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Midstate Medical Center, Masonicare penalized for hospital-acquired conditions

MidState Medical Center and Masonicare Health Center are two of 15 hospitals and health care centers statewide that will lose 1 percent of their Medicare reimbursements this year because of relatively high rates of hospital-acquired conditions, according to data from the Centers for Medicare and Medicaid Services.

MidState, located in Meriden and part of the Hartford HealthCare Network, was also penalized for hospital-acquired conditions in 2018, according to the data. Masonicare, in Wallingford, has been penalized for the past three years. HHC is also the parent of Hartford Hospital.

“Hartford HealthCare is committed to ensuring everyone receives high quality, excellent care. Safety is one of our core values and a top priority for all of our hospitals every day,” said Hartford Healthcare Network spokesman Shawn Mawhiney. “Examining trends and learning from hospital-acquired conditions is an important part of our ongoing assessment and review of the care provided to patients. We share this learning across our system of care.”

MidState and other hospitals, in partnership with the Connecticut Hospital Association, are working to reduce hospital-acquired conditions and readmissions in the Medicare program, Mawhiney said.

Nursing homes with smaller populations and older patients often face different challenges.

“Patient welfare is our first concern,” said Masonicare spokeswoman Margaret Steeves. “That said, our situation is unique. We have a small, boutique 30-bed hospital with a population that is older and frailer than other hospitals cited.”

In October 2014, Centers for Medicare and Medicaid Services began reducing Medicare payments for hospitals due to hospital-acquired conditions.

Other Connecticut hospitals losing 1 percent of their reimbursements are: Bridgeport Hospital, Charlotte Hungerford Hospital in Torrington, The Connecticut Hospice Inc., Greenwich Hospital, Griffin Hospital in Derby, Hartford Hospital, The Hospital of Central Connecticut in New Britain, University of Connecticut’s John Dempsey Hospital In Farmington, Rockville General Hospital, St. Vincent’s Medical Center in Bridgeport, Stamford Hospital, Waterbury Hospital and Windham Community Memorial Hospital & Hatch Hospital in Willimantic.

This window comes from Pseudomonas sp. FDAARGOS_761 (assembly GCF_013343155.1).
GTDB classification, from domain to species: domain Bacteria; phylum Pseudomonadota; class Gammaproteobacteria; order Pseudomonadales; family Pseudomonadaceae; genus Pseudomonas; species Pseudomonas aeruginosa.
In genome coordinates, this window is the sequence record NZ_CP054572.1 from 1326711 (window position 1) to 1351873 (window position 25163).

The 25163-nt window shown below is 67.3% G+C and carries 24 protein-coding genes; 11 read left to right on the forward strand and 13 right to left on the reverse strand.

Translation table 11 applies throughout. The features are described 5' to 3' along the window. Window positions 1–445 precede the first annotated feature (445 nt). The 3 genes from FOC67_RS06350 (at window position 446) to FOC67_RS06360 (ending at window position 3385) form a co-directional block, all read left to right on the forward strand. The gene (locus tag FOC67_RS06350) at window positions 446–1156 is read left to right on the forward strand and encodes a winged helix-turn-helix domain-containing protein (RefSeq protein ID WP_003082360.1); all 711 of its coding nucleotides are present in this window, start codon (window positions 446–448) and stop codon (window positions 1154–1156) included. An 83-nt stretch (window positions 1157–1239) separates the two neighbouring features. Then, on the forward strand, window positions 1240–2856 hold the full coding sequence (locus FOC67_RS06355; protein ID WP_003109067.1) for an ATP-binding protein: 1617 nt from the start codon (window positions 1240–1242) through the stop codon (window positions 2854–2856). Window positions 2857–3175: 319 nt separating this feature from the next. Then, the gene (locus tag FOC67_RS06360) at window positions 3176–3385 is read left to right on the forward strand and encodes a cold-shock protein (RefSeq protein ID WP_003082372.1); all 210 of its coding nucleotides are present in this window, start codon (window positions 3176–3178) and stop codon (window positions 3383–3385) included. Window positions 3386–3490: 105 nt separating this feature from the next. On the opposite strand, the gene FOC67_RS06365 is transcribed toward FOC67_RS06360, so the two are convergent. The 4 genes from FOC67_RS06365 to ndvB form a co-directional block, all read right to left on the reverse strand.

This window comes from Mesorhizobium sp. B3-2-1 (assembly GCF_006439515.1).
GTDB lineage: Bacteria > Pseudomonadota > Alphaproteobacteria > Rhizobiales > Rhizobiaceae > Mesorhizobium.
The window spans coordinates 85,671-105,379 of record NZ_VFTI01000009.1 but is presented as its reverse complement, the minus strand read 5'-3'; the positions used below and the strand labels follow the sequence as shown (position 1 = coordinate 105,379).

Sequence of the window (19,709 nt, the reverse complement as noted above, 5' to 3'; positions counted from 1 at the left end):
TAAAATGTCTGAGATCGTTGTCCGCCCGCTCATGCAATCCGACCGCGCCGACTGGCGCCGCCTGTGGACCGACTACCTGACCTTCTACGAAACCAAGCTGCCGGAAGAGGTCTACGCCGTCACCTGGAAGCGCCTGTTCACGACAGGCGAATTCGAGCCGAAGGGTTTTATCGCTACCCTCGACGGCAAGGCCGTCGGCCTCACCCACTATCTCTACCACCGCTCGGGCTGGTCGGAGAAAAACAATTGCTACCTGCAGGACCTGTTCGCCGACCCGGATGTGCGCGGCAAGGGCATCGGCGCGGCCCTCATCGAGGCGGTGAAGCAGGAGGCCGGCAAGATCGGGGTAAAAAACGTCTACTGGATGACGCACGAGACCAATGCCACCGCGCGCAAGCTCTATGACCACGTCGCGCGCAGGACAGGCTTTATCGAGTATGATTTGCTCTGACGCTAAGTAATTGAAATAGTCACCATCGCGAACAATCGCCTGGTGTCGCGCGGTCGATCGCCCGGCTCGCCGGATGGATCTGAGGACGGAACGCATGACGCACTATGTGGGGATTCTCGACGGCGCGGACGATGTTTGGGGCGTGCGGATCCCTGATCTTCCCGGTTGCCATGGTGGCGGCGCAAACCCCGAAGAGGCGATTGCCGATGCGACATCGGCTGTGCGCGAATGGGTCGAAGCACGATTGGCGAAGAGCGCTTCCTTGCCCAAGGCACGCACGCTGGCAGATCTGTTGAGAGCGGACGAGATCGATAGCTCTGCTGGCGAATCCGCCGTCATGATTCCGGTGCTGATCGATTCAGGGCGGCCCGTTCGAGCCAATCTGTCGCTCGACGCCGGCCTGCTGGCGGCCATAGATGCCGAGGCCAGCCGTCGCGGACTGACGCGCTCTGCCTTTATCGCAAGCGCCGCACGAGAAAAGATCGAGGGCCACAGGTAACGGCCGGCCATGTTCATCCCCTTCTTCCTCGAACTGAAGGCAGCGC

The hospitals are among 800 nationwide being penalized, the highest number since the Hospital Acquired Conditions Reduction Program started five years ago. 

According to the CT Health I-Team, which first reported the information, the program was created by the Affordable Care Act. The federal government levies penalties based on the hospitals’ rates of infection related to colon surgeries, hysterectomies, urinary tract catheters and central lines inserted into veins.

Officials also review infection rates for Methicillin-resistant Staphylococcus aureaus, or MRSA, and Clostridium difficile, known as C. diff., as well as rates of blood clots, sepsis, post-surgery wounds, bedsores, and hip fractures, among other injuries.  

Many state hospitals are making improvements to reduce preventable infections, said Mary Cooper, chief quality officer and senior vice president for clinical affairs at the Connecticut Hospital Association. A new high reliability initiative is intended to improve patient outcomes.  

“Everybody is working on this,” Cooper said. “Nobody wants complications. The work is paying off in many of our hospitals.”

In addition to the rates of hospital-acquired conditions, Centers for Medicare and Medicaid Services announced in October that 27 of Connecticut’s 29 hospitals are being penalized this fiscal year with Medicare reimbursement reductions – of varying amounts – for having high rates of patients who were readmitted within a month of being discharged.



Twitter: @Cconnbiz


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